One of the most complicated aspects of Cerebral Palsy is relying on other people to help you live. I often wonder what it would be like to shower in total privacy. I am fortunate to have a devoted, trustworthy PCA. It is difficult to find home healthcare staff. I’m required to allow others into places and situations most people consider private.
It’s challenging to feel comfortable in your own body when you’re constantly being looked at and touched by people assisting you or taking measurements of the range of motion in your joints.
At times, the healthcare system is also frustrating to me. Two years ago, I received a new power wheelchair. The process took eighteen months. My insurance denied the chair entirely at first.
However, they denied the seat elevator as well. According to Health New England, I didn’t need it. They saw it as more of a convenience. The people who made this decision have never met or spoken to me. I am more than a letter of medical necessity or a diagnosis, but that is how they see me.
I was grateful that my community paid for it through donations. However, nobody should have to rely on donations to pay medical bills. I was overwhelmed by the kindness my community showed me. The seat elevator allows me to reach items on shelves, access my kitchen, and get a drink.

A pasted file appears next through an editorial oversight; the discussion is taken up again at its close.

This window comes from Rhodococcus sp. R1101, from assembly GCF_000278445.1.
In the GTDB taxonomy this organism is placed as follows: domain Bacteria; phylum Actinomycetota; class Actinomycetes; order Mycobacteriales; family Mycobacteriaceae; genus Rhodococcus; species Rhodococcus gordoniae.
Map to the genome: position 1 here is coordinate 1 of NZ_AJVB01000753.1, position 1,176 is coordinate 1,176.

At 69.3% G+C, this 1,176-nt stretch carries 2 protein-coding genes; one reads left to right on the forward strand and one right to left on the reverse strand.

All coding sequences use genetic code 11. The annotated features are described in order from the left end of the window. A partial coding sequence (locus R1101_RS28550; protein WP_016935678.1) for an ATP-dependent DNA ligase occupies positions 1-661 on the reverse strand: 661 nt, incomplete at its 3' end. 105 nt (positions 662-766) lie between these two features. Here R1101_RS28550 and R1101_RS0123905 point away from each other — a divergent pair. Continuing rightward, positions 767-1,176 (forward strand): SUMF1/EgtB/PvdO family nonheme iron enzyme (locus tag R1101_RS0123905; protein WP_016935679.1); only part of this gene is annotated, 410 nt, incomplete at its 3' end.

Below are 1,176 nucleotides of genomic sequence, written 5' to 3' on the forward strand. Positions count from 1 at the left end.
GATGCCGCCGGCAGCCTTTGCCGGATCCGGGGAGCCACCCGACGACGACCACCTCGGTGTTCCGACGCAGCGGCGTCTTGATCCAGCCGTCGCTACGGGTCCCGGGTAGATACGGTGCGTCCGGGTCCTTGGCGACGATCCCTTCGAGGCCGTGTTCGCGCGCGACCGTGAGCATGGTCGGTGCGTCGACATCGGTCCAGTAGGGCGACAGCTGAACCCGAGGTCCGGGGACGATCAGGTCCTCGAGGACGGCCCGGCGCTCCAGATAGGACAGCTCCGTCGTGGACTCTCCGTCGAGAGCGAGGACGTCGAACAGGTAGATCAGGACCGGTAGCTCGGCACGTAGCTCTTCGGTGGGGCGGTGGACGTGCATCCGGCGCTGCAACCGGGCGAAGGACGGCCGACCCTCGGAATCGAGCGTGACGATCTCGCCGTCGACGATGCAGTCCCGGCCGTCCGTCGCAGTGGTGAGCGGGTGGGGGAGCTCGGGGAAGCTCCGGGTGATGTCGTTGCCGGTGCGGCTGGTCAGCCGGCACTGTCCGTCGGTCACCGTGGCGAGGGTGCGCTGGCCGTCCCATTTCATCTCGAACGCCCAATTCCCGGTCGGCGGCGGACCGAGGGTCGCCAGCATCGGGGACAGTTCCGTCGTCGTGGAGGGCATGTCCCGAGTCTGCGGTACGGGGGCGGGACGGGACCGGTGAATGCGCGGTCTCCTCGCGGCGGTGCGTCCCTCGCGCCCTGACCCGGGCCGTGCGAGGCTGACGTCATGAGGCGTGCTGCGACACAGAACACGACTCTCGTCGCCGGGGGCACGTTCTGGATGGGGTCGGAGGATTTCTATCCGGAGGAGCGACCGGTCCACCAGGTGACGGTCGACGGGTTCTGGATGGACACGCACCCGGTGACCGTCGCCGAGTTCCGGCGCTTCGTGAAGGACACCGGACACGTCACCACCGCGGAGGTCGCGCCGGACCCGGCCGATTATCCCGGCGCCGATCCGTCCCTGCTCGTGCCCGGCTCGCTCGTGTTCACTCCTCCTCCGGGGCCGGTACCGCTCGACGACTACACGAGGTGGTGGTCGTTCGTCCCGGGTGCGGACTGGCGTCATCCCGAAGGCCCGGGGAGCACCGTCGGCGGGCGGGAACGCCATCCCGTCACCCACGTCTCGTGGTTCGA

It often feels like the presumably non-disabled people who make these decisions mustn’t think that disabled people live life. At 18, I had to request more PCA hours from Medicaid to attend college. I had to appeal their initial decision.
The next challenge was finding PCAs. Unfortunately, I went through three PCAs in three semesters of college. There were times my mother or a friend had to rearrange their schedules because my PCAs didn’t show up.
I want health insurance companies to understand that people’s lives are affected by their decisions. PCA hours allow me to live in my apartment. Without my PCAs, I might be forced to live in a nursing home.
Without a new power wheelchair, I would have continued using my old one. I used my old chair in September, and sitting in it for a few hours caused severe pain. My current wheelchair offers more postural support.
Cerebral Palsy means that I am at the mercy of everyone around me sometimes. My disability doesn’t mean I am stripped of my autonomy. Disabled people deserve to make their own decisions because we are human.